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On two fronts: Ethics laws face challenges before Supreme Court and in Statehouse

Chip Brownlee

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Alabama’s ethics laws are under attack on two fronts.

A bill moving through the Legislature would significantly loosen the state’s “toughest-in-the-nation” ethics rules, which govern the behavior of state officials, lawmakers, lobbyists and those who hire them. In the courts, though, another challenge is brewing.

Former Republican House Speaker Mike Hubbard — convicted on 12 felony ethics charges in 2016 for conflicts of interest and using his public office for private gain — is appealing his conviction up to the Alabama Supreme Court, where he and his attorneys are arguing that the laws were too strictly interpreted by lower courts.

The Alabama Court of Criminal Appeals upheld 11 of those charges in a ruling last year, but the Supreme Court has agreed to review his case, meaning a final decision on Hubbard’s conviction under the laws he once championed may not come any time soon.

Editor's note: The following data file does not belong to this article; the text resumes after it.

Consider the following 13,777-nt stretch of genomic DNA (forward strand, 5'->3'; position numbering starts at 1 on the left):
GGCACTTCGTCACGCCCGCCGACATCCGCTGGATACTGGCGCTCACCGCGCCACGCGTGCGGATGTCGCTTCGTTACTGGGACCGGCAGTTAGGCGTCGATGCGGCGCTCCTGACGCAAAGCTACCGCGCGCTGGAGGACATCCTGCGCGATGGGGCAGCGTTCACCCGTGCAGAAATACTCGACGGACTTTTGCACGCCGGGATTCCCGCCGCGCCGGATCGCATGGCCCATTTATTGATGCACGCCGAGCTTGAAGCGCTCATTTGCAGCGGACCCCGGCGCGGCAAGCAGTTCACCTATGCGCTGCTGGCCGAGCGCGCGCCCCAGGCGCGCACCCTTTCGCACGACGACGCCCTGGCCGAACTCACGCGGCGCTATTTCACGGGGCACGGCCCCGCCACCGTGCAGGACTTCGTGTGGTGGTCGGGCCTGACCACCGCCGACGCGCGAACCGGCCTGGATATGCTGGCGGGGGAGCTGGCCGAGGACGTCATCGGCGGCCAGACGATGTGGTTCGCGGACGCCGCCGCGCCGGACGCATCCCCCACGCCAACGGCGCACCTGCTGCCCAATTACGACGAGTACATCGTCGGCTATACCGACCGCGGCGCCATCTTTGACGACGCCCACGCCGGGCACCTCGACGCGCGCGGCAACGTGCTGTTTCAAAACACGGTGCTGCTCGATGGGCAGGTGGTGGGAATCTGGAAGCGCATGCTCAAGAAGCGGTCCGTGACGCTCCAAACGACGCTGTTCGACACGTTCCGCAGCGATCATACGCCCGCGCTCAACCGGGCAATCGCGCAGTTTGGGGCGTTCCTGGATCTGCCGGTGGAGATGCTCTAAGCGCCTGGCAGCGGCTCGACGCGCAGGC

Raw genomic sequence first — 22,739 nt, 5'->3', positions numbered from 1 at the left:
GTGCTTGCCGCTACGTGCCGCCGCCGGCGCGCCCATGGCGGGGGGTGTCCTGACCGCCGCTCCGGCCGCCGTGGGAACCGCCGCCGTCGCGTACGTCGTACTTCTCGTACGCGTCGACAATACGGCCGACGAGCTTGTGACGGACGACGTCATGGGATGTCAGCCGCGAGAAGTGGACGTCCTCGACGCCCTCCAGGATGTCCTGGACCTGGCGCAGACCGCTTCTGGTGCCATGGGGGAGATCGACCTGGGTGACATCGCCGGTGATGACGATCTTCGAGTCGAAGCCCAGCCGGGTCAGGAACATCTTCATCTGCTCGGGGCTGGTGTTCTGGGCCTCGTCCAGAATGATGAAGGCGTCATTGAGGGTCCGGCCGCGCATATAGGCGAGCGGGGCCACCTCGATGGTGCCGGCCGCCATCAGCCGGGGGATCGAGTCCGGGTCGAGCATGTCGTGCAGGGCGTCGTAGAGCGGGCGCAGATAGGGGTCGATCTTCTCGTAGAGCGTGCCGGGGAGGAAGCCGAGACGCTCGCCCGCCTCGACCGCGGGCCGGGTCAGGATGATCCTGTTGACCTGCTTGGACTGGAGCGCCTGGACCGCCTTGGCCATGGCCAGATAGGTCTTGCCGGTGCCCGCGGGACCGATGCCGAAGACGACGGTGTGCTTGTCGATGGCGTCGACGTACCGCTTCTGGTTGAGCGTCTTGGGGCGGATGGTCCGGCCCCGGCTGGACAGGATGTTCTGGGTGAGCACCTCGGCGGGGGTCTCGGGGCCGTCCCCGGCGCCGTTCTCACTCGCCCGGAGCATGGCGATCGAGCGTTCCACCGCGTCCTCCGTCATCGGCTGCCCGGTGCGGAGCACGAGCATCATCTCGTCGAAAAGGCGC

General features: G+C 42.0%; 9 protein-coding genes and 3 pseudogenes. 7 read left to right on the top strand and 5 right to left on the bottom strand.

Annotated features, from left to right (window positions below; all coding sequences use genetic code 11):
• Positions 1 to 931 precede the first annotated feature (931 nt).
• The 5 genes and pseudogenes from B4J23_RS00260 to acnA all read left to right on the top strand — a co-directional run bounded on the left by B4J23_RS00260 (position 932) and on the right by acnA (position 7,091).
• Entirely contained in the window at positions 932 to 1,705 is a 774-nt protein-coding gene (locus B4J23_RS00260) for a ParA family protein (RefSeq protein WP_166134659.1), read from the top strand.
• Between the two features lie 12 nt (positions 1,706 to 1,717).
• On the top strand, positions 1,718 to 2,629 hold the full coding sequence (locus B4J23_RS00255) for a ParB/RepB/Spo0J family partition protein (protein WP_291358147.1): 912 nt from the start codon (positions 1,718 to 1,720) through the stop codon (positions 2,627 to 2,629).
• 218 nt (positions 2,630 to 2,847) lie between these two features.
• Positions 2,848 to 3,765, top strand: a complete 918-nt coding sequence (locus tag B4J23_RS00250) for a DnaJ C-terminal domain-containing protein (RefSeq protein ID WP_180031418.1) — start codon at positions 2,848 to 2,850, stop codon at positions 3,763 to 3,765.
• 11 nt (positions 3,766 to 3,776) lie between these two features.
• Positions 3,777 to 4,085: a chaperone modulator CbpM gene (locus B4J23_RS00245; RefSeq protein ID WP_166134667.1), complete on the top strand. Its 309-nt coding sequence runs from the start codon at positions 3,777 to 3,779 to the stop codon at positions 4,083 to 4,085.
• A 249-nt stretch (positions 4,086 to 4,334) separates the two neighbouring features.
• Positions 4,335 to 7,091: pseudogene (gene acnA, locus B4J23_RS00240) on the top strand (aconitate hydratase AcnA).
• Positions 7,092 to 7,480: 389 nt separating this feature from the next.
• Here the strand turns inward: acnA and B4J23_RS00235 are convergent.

In an opening brief filed Monday, prosecutors in the Attorney General’s Special Prosecution Divison argue that Hubbard repeatedly violated the law and that his convictions should be affirmed by the Supreme Court.

The attorney general’s prosecutors have asked for oral arguments before the court to, they said, “get the record straight.”

Among other charges, a Lee County jury found Hubbard guilty of soliciting and receiving $150,000 in investments into a failing printing business from four principals, soliciting and receiving valuable financial and business advice from a principal and receiving more than $300,000 in “consulting fees” from two companies who had business before the Alabama Legislature.

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Prosecutors said both companies “hired Hubbard to capitalize on his position as speaker.”